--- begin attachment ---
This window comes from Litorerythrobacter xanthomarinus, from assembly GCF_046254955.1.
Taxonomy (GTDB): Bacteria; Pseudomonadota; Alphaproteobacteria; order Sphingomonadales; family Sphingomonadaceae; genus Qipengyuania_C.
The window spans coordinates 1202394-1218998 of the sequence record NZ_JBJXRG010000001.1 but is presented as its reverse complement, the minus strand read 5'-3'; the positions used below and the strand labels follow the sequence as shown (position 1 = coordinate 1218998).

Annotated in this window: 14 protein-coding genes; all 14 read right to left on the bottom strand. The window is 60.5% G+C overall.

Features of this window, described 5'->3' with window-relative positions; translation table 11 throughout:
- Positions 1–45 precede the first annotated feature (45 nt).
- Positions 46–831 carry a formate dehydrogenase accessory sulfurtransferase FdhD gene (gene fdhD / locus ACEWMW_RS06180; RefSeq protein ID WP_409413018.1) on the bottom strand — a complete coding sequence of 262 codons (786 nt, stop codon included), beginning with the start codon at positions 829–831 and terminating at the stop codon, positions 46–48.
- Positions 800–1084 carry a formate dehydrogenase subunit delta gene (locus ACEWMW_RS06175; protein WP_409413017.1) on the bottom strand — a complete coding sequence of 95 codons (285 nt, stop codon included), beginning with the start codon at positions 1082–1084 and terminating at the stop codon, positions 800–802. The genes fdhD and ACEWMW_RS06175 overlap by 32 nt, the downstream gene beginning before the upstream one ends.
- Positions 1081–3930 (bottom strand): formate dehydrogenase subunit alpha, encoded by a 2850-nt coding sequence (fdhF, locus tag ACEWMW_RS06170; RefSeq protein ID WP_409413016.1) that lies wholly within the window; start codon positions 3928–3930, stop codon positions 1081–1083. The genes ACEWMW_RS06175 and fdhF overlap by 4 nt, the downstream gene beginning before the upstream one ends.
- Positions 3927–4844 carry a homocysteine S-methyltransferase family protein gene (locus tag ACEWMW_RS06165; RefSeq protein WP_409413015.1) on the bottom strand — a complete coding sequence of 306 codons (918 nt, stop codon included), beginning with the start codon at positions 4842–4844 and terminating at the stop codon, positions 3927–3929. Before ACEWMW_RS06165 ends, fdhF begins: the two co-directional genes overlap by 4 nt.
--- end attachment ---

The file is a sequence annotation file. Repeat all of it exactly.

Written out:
This window comes from Litorerythrobacter xanthomarinus, from assembly GCF_046254955.1.
Taxonomy (GTDB): Bacteria; Pseudomonadota; Alphaproteobacteria; order Sphingomonadales; family Sphingomonadaceae; genus Qipengyuania_C.
The window spans coordinates 1202394-1218998 of the sequence record NZ_JBJXRG010000001.1 but is presented as its reverse complement, the minus strand read 5'-3'; the positions used below and the strand labels follow the sequence as shown (position 1 = coordinate 1218998).

Annotated in this window: 14 protein-coding genes; all 14 read right to left on the bottom strand. The window is 60.5% G+C overall.

Features of this window, described 5'->3' with window-relative positions; translation table 11 throughout:
- Positions 1–45 precede the first annotated feature (45 nt).
- Positions 46–831 carry a formate dehydrogenase accessory sulfurtransferase FdhD gene (gene fdhD / locus ACEWMW_RS06180; RefSeq protein ID WP_409413018.1) on the bottom strand — a complete coding sequence of 262 codons (786 nt, stop codon included), beginning with the start codon at positions 829–831 and terminating at the stop codon, positions 46–48.
- Positions 800–1084 carry a formate dehydrogenase subunit delta gene (locus ACEWMW_RS06175; protein WP_409413017.1) on the bottom strand — a complete coding sequence of 95 codons (285 nt, stop codon included), beginning with the start codon at positions 1082–1084 and terminating at the stop codon, positions 800–802. The genes fdhD and ACEWMW_RS06175 overlap by 32 nt, the downstream gene beginning before the upstream one ends.
- Positions 1081–3930 (bottom strand): formate dehydrogenase subunit alpha, encoded by a 2850-nt coding sequence (fdhF, locus tag ACEWMW_RS06170; RefSeq protein ID WP_409413016.1) that lies wholly within the window; start codon positions 3928–3930, stop codon positions 1081–1083. The genes ACEWMW_RS06175 and fdhF overlap by 4 nt, the downstream gene beginning before the upstream one ends.
- Positions 3927–4844 carry a homocysteine S-methyltransferase family protein gene (locus tag ACEWMW_RS06165; RefSeq protein WP_409413015.1) on the bottom strand — a complete coding sequence of 306 codons (918 nt, stop codon included), beginning with the start codon at positions 4842–4844 and terminating at the stop codon, positions 3927–3929. Before ACEWMW_RS06165 ends, fdhF begins: the two co-directional genes overlap by 4 nt.